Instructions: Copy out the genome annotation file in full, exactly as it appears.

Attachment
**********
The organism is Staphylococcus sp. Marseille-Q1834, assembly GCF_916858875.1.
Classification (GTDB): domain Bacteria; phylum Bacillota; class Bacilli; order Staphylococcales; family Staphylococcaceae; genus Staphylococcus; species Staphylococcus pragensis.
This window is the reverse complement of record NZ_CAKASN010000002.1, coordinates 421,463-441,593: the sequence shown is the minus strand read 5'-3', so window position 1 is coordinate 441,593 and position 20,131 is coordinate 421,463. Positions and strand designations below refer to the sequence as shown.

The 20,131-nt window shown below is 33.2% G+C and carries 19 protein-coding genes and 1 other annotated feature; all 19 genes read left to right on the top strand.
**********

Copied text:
The organism is Staphylococcus sp. Marseille-Q1834, assembly GCF_916858875.1.
Classification (GTDB): domain Bacteria; phylum Bacillota; class Bacilli; order Staphylococcales; family Staphylococcaceae; genus Staphylococcus; species Staphylococcus pragensis.
This window is the reverse complement of record NZ_CAKASN010000002.1, coordinates 421,463-441,593: the sequence shown is the minus strand read 5'-3', so window position 1 is coordinate 441,593 and position 20,131 is coordinate 421,463. Positions and strand designations below refer to the sequence as shown.

The 20,131-nt window shown below is 33.2% G+C and carries 19 protein-coding genes and 1 other annotated feature; all 19 genes read left to right on the top strand.